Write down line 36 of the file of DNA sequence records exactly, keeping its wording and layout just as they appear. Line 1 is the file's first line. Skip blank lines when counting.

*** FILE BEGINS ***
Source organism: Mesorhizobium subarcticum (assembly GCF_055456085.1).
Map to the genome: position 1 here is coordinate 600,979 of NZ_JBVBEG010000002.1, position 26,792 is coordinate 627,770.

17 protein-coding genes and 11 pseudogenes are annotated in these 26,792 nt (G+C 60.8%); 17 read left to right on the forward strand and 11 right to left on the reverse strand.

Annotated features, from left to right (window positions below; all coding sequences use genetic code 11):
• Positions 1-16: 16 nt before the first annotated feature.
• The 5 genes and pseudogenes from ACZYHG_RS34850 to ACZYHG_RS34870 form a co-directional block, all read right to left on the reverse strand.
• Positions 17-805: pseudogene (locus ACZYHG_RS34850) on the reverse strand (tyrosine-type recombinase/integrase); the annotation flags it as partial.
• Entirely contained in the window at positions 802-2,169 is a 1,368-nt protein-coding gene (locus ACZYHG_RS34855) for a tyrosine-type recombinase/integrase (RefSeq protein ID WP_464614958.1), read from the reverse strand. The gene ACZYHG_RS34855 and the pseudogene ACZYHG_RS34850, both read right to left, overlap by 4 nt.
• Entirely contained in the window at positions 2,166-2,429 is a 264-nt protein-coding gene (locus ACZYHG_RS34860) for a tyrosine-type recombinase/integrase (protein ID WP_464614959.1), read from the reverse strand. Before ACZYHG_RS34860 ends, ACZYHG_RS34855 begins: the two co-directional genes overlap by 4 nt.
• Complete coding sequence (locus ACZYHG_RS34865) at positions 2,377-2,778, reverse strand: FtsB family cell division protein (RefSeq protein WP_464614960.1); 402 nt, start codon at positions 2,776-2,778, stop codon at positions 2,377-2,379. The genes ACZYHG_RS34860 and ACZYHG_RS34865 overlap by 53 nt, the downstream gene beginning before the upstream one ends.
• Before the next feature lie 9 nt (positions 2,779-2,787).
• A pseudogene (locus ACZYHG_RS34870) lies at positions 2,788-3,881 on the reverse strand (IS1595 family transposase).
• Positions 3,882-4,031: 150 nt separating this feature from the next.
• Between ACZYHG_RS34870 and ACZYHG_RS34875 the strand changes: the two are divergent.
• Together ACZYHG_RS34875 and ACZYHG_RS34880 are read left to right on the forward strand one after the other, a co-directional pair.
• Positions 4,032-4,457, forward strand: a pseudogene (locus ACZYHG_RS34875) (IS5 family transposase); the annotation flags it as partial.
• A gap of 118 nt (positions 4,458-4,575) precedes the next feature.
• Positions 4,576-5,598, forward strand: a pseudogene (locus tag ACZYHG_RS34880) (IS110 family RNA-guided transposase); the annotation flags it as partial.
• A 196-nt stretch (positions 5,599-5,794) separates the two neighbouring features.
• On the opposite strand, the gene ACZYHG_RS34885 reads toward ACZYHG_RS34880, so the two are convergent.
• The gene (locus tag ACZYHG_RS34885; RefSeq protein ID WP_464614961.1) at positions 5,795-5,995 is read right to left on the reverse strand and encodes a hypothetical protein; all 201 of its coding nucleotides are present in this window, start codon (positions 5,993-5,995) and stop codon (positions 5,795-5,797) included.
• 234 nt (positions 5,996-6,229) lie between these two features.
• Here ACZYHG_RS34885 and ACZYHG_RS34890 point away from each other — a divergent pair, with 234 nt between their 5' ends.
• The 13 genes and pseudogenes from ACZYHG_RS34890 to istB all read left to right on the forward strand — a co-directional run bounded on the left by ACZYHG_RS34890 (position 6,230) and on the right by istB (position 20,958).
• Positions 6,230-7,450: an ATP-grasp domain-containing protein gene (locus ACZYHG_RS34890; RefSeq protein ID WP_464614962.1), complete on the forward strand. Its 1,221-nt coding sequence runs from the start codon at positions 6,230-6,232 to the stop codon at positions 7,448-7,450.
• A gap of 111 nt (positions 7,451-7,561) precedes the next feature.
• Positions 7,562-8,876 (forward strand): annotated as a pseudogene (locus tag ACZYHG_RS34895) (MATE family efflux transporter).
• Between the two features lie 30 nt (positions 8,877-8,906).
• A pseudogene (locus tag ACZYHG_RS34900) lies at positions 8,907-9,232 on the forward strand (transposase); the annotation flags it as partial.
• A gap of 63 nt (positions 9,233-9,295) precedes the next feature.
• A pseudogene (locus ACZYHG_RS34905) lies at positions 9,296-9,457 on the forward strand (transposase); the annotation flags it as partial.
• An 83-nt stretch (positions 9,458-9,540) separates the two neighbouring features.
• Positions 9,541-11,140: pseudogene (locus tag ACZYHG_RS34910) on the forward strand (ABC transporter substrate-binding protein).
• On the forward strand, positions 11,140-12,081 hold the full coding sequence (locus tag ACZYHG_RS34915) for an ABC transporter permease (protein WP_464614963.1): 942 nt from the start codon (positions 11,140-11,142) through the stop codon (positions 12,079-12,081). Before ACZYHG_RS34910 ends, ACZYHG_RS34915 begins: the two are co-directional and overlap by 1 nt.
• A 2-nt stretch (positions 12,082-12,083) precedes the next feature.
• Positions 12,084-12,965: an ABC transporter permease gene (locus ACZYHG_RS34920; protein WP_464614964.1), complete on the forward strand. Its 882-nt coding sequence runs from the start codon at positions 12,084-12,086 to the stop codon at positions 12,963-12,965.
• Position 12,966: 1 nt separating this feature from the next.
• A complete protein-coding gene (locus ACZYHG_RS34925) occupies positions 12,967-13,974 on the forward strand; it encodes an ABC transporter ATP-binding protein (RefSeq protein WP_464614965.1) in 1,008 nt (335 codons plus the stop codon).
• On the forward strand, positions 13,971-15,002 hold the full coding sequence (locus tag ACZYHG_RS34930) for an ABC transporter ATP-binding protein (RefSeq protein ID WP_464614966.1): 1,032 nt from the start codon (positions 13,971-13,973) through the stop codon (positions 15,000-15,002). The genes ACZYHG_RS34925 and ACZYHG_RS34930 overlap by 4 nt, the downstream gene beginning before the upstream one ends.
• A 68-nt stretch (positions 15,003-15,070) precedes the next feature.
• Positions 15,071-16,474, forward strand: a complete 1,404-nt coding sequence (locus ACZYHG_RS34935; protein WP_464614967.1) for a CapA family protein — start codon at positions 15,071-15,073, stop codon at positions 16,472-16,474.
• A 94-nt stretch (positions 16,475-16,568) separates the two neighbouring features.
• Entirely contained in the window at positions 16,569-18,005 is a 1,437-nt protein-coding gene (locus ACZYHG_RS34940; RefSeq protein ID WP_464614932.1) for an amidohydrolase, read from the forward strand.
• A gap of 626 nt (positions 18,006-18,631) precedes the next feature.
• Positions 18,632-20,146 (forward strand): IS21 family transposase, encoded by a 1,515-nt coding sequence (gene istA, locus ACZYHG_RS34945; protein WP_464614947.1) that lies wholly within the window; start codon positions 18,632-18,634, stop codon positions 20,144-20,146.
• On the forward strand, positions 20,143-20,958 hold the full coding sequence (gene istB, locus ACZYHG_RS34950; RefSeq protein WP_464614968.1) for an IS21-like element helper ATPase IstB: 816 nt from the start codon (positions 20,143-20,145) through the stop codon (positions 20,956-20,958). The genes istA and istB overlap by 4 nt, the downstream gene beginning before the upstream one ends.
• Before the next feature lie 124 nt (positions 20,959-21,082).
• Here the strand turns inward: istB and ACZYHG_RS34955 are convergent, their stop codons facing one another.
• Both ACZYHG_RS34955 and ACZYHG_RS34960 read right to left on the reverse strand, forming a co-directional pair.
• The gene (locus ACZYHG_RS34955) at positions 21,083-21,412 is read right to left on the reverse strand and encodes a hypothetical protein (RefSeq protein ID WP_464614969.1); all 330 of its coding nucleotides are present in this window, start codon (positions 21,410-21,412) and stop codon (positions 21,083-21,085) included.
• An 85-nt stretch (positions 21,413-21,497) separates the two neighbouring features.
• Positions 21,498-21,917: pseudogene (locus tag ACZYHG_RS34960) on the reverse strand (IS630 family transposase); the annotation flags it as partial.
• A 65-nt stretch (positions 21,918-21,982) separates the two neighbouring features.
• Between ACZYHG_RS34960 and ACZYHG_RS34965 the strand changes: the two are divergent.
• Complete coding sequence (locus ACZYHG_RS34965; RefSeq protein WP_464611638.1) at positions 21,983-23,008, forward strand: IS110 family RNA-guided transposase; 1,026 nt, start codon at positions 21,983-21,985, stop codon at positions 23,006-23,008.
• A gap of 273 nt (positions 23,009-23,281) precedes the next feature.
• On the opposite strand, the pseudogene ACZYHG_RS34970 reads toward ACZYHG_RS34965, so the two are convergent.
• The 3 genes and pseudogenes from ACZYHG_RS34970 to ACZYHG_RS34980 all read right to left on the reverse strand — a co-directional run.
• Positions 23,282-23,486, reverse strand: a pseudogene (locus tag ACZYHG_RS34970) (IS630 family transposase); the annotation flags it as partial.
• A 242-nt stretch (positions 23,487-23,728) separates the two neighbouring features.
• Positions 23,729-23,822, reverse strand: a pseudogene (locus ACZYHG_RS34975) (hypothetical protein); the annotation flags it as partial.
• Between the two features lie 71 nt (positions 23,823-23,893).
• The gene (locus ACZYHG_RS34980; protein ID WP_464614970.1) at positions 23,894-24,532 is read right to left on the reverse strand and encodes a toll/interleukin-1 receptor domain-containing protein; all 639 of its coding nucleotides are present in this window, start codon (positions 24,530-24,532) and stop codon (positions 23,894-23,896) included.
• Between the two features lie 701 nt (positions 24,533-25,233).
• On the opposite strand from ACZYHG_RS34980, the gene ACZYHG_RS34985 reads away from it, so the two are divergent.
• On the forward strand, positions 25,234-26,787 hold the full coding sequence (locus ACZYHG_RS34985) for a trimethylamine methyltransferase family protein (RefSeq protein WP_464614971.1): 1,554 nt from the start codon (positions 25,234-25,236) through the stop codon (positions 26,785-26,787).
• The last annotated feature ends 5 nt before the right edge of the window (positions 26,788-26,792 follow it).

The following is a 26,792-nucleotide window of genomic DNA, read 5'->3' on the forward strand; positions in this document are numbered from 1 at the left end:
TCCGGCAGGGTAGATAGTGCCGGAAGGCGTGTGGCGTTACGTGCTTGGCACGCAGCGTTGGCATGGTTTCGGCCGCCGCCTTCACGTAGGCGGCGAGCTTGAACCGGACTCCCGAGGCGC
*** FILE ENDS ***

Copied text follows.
• Positions 12,084-12,965: an ABC transporter permease gene (locus ACZYHG_RS34920; protein WP_464614964.1), complete on the forward strand. Its 882-nt coding sequence runs from the start codon at positions 12,084-12,086 to the stop codon at positions 12,963-12,965.